Germany has one of the lowest unemployment rates in the EU at just 6.4 percent (www.destatis.de December 2014) and in some parts of southern Germany, such as Bavaria (where you’ll find Munich), the unemployment rate is significantly lower. A study by the German Federal Institution for Population Research showed that a third of non-EU migrants in Germany in 2010/111 found work within 12 months. If you are well qualified – with a university degree or a vocational qualification such as an apprenticeship – and have work experience and a basic knowledge of German, then you have a good chance of finding employment in Germany, where such qualities are valued.
Whether you are still in your home country or already in Germany, the best way to start looking for a job is over the Internet. One place to find vacancies in Germany is on the Internet pages of the following government institutions:
You will find many of the jobs which are posted on the Federal Employment Agency portal also on the “Make it in Germany” job exchange. Here, you can do targeted searches in professions where Germany lacks qualified professionals.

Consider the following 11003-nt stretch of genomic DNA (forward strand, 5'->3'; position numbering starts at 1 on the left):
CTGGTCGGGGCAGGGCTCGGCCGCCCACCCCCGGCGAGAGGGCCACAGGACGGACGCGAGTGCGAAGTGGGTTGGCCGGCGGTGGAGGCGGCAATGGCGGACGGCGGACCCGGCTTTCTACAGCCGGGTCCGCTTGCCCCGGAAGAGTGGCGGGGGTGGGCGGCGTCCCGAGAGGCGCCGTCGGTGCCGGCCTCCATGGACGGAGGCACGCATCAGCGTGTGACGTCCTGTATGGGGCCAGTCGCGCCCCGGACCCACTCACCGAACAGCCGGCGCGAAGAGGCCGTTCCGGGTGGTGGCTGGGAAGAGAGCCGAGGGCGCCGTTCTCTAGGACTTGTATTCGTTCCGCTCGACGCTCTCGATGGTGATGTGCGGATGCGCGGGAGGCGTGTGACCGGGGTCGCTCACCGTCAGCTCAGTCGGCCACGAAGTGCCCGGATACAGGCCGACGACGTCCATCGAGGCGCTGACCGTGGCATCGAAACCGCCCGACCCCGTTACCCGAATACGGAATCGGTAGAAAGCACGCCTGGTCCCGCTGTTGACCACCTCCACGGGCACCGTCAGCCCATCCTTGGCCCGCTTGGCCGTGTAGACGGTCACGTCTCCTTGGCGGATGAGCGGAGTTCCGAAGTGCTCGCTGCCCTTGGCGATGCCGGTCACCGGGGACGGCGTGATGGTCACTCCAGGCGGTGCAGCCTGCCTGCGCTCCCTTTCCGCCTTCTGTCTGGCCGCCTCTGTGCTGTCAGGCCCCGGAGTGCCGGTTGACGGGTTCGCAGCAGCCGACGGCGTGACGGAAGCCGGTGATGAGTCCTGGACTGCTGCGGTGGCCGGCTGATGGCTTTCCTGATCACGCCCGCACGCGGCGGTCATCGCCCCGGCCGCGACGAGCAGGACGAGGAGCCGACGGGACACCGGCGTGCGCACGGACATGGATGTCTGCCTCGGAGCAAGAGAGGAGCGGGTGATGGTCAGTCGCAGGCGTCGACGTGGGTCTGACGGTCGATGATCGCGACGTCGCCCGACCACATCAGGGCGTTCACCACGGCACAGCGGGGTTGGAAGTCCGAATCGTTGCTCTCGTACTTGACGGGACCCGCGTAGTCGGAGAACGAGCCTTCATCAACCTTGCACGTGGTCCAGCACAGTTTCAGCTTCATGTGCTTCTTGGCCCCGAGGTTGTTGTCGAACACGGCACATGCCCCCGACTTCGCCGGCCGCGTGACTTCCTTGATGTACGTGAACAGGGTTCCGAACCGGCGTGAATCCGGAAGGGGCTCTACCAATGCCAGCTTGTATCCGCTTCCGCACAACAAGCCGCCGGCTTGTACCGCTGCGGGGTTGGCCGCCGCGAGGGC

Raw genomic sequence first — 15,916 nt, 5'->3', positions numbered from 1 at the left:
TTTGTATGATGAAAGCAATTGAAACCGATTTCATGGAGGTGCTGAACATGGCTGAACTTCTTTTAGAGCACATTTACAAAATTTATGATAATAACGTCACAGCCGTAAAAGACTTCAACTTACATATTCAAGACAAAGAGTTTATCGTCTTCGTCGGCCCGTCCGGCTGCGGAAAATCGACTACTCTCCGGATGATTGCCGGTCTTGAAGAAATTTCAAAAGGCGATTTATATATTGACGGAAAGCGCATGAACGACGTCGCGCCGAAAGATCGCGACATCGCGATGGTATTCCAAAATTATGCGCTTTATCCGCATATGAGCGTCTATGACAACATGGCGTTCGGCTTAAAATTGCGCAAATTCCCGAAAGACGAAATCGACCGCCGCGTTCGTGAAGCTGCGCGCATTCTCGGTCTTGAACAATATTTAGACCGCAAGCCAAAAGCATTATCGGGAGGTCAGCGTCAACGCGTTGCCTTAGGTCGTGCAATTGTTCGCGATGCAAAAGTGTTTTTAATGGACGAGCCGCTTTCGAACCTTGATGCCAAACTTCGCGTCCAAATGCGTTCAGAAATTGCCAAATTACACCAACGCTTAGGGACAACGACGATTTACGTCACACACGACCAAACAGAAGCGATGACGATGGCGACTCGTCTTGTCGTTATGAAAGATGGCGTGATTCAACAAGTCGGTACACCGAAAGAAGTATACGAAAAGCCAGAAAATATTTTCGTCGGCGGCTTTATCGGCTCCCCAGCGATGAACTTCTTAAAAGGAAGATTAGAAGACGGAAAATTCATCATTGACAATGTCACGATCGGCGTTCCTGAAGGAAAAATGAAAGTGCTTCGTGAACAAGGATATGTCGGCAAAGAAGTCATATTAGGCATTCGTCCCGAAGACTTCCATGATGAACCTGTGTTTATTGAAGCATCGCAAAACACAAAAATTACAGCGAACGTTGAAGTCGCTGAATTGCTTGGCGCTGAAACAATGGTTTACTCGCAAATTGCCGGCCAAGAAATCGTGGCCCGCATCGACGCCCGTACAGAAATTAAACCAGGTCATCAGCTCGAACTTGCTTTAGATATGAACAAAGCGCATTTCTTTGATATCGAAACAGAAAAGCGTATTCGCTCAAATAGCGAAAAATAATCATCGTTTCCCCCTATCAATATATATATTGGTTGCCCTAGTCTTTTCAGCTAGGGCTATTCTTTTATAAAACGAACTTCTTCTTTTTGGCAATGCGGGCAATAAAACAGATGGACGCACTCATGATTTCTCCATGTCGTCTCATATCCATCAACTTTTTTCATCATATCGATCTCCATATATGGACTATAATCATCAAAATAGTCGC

The information above comes from my own personal experiences and stories told to me by other expats working here, so I’m willing to bet that not everything here is 100% accurate nor applies to everyone looking for work. Also, the above is just concentrating on people coming here to work and not those that want to or have studied here or those that come as ‘trailing spouses’ or have married German citizens and are looking for work. You guys are in a whole different category that I readily admit that I don’t really understand. The best way to determine if you are eligible to work in Germany and how easily you can find a job is to contract the German Embassy in your home country. Those guys are the real experts and should be your ultimate source of knowledge. What I’ve written above is just to give you an idea of what your chances are to find work in Germany.